After Bombay, Shefali and I spent a few days days visiting her cousin who teaches at a school at an ashram about an hour’s drive outside Coimbature, Tamil Nadu. Spending time in an environment dedicated to the spiritual teachings of a single guru was “enlightening”, to say the least, but the communal eating part of the ashram, while enjoyable – like one enjoys school cafeterias – left me wanting. Specifically, I was wanting to eat meat. Fortunately, our next stop was Goa where we hoped to chill on the beach and eat delicious food. We were fifty percent successful in our plan. You see, while we knew traveling in India during the monsoon season would make for some rainy and wet weather, we did not quite anticipate how much the seasonal storms would affect the normally crystalline waters and tranquil beaches for which this Indian state is known. The ocean was rough and choppy, with dangerous riptides. So while there was a pseudo-romantic walk or two on the beach ( view more Goa pictures), there was no beach lounging or swimming. We had to drown our sorrows, by snacking a lot. We ate plenty of regular Indian fare or course. For example, we found the best kathi roll of the entire whole trip in Candolim at the only restaurant we could find open (it was surprising how many businesses were closed during the monsoon season). But as a former Portuguese colony, Goa has a rich culinary traditional blending the bold flavors and wine and vinegar marinades of Portuguese cooking with the spice of Indian cuisine. So we made a point to seek out Goan dishes and order them if we could. We didn’t always strike gold but that could have been due more to where we were eating (again, it was tough to find open places during the low season), but there were definitely some stand out fantastic dishes. Unfortunately I didn’t document them so well, but they were (in no particular order of preference: pork vindaloo, chicken cafreal, pork balchao. The high point was eating at Viva Panjim in Goa’s capital city of Paniji. It’s run by this wonderful woman named Linda D’Souza who retired from teaching in Bombay to open up her restaurant in her family home and based many of the dishes on family recipes. She was super cool. Please enjoy the photos below for more visual stimulation. Be sure to click on the thumbnails for full sized photos and more in depth descriptions.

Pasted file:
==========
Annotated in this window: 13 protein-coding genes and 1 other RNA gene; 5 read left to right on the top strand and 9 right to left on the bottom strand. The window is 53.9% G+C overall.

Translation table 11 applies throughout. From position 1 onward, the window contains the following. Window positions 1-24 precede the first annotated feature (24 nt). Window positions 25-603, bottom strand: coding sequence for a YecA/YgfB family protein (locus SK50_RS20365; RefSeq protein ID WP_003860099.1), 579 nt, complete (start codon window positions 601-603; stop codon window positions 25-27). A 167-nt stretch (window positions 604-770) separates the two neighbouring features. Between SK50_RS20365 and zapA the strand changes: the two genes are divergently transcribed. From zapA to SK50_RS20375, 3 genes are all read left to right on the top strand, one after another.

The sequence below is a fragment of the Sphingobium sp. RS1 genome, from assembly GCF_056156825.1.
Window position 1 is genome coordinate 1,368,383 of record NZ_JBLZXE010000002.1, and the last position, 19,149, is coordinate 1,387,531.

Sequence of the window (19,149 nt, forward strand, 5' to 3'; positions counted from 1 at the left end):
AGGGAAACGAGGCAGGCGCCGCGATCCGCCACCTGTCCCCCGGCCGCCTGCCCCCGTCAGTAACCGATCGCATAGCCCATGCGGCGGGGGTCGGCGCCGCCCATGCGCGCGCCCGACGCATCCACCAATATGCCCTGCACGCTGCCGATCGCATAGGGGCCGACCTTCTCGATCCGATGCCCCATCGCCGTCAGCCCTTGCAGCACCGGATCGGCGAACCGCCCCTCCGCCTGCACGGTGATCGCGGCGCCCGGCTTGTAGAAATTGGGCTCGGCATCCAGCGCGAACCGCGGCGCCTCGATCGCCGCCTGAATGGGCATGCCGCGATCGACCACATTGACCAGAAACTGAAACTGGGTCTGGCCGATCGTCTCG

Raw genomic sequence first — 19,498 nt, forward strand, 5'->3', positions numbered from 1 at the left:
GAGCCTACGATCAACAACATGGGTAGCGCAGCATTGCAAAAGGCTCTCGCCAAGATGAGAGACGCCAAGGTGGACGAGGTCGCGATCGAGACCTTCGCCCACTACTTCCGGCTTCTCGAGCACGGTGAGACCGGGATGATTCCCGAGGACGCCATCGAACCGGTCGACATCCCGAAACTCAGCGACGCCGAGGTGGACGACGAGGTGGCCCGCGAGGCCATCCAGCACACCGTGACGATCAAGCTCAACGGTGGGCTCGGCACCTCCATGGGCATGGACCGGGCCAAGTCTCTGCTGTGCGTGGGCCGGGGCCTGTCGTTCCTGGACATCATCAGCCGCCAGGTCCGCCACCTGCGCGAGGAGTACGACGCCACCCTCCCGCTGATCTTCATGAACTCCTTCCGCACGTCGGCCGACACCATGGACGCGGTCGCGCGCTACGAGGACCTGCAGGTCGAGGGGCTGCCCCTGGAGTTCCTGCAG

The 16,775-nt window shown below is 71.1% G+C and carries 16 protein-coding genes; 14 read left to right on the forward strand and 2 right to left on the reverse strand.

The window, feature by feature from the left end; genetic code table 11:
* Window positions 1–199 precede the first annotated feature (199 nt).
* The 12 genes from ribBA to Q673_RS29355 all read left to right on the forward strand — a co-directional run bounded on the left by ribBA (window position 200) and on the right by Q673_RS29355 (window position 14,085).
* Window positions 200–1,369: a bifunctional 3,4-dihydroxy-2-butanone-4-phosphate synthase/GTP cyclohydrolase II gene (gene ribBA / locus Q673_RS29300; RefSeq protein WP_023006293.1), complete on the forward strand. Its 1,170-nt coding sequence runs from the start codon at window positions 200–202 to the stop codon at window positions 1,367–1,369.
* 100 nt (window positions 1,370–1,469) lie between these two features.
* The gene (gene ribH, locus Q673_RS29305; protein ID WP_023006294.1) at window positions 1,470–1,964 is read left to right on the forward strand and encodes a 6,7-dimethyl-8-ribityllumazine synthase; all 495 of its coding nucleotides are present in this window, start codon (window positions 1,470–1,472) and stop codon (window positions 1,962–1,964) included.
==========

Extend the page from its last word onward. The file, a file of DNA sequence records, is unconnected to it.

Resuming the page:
Cow statue a the Ashram
Clarence tries to teach..
Lunch time at the Ashram
Amazingly, everyone did their parts by washing their own dishes.
Shefali enjoys a kingfisher beer at our first dinner in Goa
Shefali inhales some porky vindaloo
We also got some fish curry with the pork.
Goan sausage cooked in chilis and fried bhindi (okra)
Linda’s Viva Panjim Family Restaurant
Pork specialties. Need I say more?
Chicken curry (can’t remember which kind – it was okay) and pork balchao (awesome!)
Here’s my plate of food. Let me repeat, the pork balchao was freaking amazing.
Goan coconut pudding
Linda spends her time behind her big desk talking to customers and overseeing the action
I pose with Linda. I think maybe we’re related. At least our shirts are.
Long time no write blog, huh? Well, fortunately for me “long time no blog” does not mean “long time no eat”. In fact, I’ve been eating quite well these past few months and it’s high time I reported back on what all I have been shoveling into my mouth and stomach. Let’s talk India. I had the great opportunity to accompany my wife, Shefali , on a trip to India where we visited family and played the part of tourists for five weeks. So how do I even begin to describe this vast country and it’s wide variety of food? Rice and beans. Yeah basically, it’s like Mexican food. Okay, not really… but kind of. Bear with me and my amateur analysis of one of the world’s great cuisines. As I see it, like most of the world’s cuisines, Indian food has at it’s base: starch – in this case rice (and to a lesser degree wheat). As a majority Hindu country, much of the population is vegetarian and does not even eat meat (which is more expensive anyway) so the protein in Indian meals comes in the form of legumes – mostly lentils. But don’t get me wrong. In my limited experiences eating in India, by no means did I find the food bland. It is the opposite. It is fresh, vibrant, at some times subtle, at other times bold and at all times delicious. The wonder of Indian food is in fact the variety and depth of flavors that can be derived from basic ingredients and the ingenious blending of aromatic herbs and spices. At least that’s what I found during our first five days in India (spent mostly in Bombay with a couple days in Pune). Now, since we were visiting Shefali’s family during this time, we ate mostly home food which, as we all know, is often the best. Although to be honest, home cooked in many families, often means a cook prepares the meal and serves it to the family. It still comes from a place of love, but it’s more in thinking up what’s for lunch or dinner and the creation of the menu than the execution. Anyway, please enjoy some photos and descriptive captions of some of the delicious things we ate in Bombay and Pune.
The cook at Shefali’s Aunt and Uncle’s place prepares fresh chapati or rotli.
A nice light lunch…
Dinner at home…
A light dinner with Shefali’s family
Idli and coconut mint chutney and chili
Another meal with Shefali’s family
A Gujarati specialy: undhiyu
Mota Masi serves up a feast
Relaxing at Chirag and Mitika’s, Shefali’s cousins’ place.
Toasted chili/ garlic chutney and cilantro chutney
vada pau: potato patty served on bread
Come cooked lunch in Pune
My plate of lunch: chicken curry, eggplant, raita, rotli
Eating lunch with the family.
Fancy dinner at the Taj with family from Shefali’s father’s side.
pretty fancy, chocolaty desserts
Women selling these massive skates.
Sorting shrimp on the deck of a shrimping boat.
This is how they moved the catch from the boat to the doc,
Our one restaurant experience at Trishna which specializes in seafood.
Rachita eyes this ridiculous platter of garlic butter crab